Right. Because the Linux kernel doesn't scale. TBD is based on pseudo science, usually coming from the agile dogma proponents. I'll show you peer reviewed papers on the benefits of smoking too.
I can't really speak to how Linux project works or how they organize their code. What I can tell you is that there has been research done that shows that TBD allows an organization to scale as their code velocity increases and the number of developers increases too. Great book that has results from a multi year study said this:
Forsgren PhD, Nicole. Accelerate: The Science of Lean Software and DevOps: Building and Scaling High Performing Technology Organizations (Kindle Locations 971-985). IT Revolution Press. Kindle Edition.
I can also attest to this from personal experience working on a large volunteer project with lots of developers, before starting TBD merging feature branches was stressful event and took hours to complete. We went from quarterly releases to weekly after we switched to TBD and other changes that where made to support that. We could not do that if we still had those long lived feature branches, and we no longer have to deal with the pain of merging large branches of code.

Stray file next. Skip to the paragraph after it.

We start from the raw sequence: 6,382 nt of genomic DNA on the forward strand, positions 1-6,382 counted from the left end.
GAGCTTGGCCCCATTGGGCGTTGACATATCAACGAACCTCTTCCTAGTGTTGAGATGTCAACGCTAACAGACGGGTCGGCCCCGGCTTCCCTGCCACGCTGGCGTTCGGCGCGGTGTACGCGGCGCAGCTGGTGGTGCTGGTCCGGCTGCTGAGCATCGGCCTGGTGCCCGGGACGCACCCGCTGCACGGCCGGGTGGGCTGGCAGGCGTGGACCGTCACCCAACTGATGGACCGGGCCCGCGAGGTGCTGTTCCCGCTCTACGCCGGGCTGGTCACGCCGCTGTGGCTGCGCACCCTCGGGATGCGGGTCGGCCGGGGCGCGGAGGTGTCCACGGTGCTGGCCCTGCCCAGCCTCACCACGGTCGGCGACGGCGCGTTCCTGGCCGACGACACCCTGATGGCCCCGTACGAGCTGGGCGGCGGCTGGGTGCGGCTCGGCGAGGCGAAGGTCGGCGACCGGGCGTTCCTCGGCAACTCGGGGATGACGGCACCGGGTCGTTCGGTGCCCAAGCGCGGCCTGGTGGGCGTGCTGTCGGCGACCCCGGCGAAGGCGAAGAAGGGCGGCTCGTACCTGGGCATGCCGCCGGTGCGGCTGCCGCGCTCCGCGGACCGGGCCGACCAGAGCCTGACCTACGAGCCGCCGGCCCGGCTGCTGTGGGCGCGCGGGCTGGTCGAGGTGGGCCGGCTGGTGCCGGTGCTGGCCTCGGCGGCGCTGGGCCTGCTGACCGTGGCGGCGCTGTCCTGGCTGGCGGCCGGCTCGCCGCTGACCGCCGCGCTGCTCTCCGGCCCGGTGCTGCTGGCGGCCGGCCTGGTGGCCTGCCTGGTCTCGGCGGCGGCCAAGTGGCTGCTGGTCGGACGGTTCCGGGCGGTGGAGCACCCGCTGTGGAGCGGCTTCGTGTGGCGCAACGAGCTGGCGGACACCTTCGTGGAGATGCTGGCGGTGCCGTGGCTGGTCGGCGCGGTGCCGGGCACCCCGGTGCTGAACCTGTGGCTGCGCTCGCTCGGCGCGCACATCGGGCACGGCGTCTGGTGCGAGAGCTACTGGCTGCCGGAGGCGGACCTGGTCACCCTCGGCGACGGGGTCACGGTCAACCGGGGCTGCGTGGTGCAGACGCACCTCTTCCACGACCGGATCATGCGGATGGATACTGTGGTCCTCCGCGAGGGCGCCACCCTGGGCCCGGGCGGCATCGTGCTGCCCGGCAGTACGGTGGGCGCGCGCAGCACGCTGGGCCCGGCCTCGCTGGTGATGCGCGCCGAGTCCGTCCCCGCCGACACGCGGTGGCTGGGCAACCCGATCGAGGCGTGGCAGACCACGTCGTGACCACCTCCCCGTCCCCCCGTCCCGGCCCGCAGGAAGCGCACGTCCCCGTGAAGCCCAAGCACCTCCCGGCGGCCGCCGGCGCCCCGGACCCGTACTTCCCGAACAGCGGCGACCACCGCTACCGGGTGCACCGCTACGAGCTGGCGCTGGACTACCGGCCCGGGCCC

Adam, if you have any research that shows the opposite I would be certainly interested in reading it. At the end of the day its up to you to decide how you want to organize your projects. I know there is a time places for branches, but the trouble I have seen is the longer these branches live, the more pain they cause. There is a tipping point where any benefit to placing code in a feature branch is out weighed by pain it causes the team when they need to integrate that code back into the main line.
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